Last updated: March 04. 2014 9:02AM - 3672 Views
By Bill O’Boyle boboyle@civitasmedia.com

Place 1 at the Hollywood on South Main Street in Wilkes-Barre remains closed.
Place 1 at the Hollywood on South Main Street in Wilkes-Barre remains closed.
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WILKES-BARRE — Place 1 dress shop will continue to have one storefront for awhile.

Michaelene Coffee, the owner of shops in Wilkes-Barre and Scranton, said her South Main Street location — Place 1 at the Hollywood — will remain closed until she can repair broken pipes caused by the recent frigid temperatures.

Coffee said her Place 1 Scranton store remains open and local customers have been going there to get their prom and wedding dresses.

Coffee had to closed the Wilkes-Barre store last fall when the city had condemned vacant nearby structures over fears they would collapse. The city entered a $194,861 contract to tear down two stores, leaving the Place 1 and the Frank Clark buildings, located in the middle of the commercial cluster, standing.

“I won’t be moving back to Wilkes-Barre for a while,” Coffee said Monday. “It’s March and it’s my busy season.”

Coffee said she has estimates to fix the pipes, but if the boiler needs to be replaced, the price could double. “There’s nothing I can do about it,” she said. “I just have to get through it. Right now, I have to sell dresses.”

Coffee said she has asked her attorney to look into the possibility of filing an action against the city. She contends the city’s notice to vacate was not lifted from her building until late January, preventing her from entering the building. The city says Coffee was given a letter in early December informing her she could return at any time.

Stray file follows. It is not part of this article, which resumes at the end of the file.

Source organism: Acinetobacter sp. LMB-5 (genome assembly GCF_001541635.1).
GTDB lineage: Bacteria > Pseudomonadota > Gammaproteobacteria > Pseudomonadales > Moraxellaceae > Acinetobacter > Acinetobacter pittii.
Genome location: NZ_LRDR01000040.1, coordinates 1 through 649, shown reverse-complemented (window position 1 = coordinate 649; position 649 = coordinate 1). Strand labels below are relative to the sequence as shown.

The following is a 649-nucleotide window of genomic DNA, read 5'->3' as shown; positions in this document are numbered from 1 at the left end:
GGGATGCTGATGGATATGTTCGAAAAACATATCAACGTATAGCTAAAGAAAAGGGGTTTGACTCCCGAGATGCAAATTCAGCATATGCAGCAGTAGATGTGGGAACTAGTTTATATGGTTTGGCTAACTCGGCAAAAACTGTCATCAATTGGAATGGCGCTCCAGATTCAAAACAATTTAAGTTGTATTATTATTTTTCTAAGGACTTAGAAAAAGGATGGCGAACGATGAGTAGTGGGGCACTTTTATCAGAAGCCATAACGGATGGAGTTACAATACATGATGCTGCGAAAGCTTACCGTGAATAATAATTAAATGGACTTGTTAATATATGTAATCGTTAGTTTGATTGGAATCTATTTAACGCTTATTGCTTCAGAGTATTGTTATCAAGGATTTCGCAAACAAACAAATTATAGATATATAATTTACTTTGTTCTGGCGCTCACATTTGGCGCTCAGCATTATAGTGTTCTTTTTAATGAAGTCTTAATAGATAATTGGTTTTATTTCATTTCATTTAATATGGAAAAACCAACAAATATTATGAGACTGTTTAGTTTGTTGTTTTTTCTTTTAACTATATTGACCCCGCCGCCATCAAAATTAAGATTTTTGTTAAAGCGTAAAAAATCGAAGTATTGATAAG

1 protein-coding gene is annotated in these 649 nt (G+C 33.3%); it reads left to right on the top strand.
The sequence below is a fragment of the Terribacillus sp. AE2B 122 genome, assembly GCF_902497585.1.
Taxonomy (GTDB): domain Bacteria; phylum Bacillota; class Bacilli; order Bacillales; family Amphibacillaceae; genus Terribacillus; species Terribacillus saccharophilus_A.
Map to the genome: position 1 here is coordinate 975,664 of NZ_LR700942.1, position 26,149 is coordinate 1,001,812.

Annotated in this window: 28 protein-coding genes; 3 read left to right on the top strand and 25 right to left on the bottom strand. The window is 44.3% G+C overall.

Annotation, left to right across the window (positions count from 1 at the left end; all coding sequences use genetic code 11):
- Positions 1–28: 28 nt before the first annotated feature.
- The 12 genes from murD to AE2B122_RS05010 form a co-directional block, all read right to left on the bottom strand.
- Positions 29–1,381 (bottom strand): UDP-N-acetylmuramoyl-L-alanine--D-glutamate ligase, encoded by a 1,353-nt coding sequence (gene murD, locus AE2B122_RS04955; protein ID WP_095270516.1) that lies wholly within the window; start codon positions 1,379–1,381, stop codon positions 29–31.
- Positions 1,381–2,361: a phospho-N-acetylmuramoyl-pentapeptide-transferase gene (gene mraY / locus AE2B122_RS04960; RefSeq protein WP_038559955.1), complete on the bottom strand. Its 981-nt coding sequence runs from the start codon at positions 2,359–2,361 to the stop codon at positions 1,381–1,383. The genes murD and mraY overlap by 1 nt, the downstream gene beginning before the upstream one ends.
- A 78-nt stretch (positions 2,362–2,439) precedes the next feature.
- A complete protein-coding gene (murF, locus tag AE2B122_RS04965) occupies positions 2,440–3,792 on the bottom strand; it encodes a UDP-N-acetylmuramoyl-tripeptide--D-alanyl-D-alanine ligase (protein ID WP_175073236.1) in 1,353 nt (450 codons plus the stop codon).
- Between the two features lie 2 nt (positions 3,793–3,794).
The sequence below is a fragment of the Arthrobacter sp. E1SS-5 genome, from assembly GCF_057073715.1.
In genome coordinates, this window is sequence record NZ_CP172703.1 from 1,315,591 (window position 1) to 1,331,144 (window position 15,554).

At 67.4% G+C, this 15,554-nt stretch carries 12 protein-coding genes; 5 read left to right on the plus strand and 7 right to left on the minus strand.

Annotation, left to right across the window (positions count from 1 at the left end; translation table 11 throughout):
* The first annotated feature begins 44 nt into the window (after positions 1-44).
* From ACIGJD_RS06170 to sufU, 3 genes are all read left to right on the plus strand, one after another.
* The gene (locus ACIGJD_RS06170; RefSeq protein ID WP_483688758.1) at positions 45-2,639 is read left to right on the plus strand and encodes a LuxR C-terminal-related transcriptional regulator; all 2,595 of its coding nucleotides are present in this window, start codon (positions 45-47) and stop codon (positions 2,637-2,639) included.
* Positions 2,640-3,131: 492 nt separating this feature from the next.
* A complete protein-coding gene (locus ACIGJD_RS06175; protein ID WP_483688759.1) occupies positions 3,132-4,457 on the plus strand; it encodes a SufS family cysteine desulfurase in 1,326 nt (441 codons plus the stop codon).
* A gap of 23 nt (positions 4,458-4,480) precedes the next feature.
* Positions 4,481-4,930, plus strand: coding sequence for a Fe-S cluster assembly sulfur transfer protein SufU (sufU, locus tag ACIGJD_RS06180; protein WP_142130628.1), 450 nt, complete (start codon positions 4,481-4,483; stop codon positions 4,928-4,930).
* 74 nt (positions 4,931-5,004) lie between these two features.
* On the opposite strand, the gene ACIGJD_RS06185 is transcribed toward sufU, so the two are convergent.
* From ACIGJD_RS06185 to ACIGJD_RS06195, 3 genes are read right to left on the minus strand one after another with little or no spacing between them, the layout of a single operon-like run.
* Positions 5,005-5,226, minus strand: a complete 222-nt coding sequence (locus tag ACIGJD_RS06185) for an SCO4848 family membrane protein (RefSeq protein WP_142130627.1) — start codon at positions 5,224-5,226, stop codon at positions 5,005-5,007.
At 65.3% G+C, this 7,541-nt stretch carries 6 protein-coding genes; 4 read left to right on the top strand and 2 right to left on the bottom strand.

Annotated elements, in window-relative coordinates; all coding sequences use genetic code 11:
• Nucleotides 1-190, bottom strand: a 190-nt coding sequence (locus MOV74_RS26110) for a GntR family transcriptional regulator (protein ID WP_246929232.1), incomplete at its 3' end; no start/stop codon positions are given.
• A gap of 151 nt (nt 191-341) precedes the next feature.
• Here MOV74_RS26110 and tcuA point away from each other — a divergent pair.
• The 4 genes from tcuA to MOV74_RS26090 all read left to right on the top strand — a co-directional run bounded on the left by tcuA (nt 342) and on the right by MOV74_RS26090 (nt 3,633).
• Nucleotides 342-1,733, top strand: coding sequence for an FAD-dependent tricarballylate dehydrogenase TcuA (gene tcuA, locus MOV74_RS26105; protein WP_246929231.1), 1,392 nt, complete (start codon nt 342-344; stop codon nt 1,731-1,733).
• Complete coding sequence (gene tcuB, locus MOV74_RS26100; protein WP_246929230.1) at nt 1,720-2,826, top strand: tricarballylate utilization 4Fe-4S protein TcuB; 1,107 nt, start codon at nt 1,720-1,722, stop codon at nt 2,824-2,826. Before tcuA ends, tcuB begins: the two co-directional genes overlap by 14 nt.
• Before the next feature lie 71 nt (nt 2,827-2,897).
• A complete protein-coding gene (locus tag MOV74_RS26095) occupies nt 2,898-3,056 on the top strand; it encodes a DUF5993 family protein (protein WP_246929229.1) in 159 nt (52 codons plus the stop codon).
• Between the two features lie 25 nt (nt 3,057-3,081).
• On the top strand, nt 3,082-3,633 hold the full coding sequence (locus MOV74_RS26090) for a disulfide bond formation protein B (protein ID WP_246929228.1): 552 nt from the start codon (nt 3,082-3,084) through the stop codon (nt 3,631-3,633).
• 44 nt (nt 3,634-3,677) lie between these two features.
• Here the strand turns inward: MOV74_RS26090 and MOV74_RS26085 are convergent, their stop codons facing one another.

She said she has letters from her attorney that clearly show she was denied access to the building until on or about Jan. 29.

However, Coffee said she doesn’t want to create a contentious situation. She said that for now she is too busy with her Scranton shop to devote any time to re-opening the South Main Street store.

“It will take weeks to get everything fixed,” she said. “Then the store needs to be cleaned and all of the racks have to be re-installed. I’m just too busy right now to take care of all of that.”

Mayor Tom Leighton said the city informed Coffee that she could return in early December.

“It was her decision not to go back,” he said. “It’s been three months since the demolition.”

Coffee says she was restricted longer because her building is next to the still-standing portion of one of the demolished buildings.

Ilona Bruns, owner of Frank Clark Jeweler, moved back to her business well before Christmas. Bruns temporarily relocated to Nanticoke, where she operates another store. She returned to Wilkes-Barre in mid-December, reopening the store at 63 S. Main St. nearly 45 days after closing for the demolition.

Coffee reached a deal with the city to pay approximately $8,800 to transport her merchandise to and from a property in Scranton.

Coffee said she is thankful her customers have weathered the inconvenience of traveling to Scranton for their dresses.

“I’ve been in business for 25 years,” she said. “I’m now selling dresses to the daughters of women who were my first customers when I first opened.”

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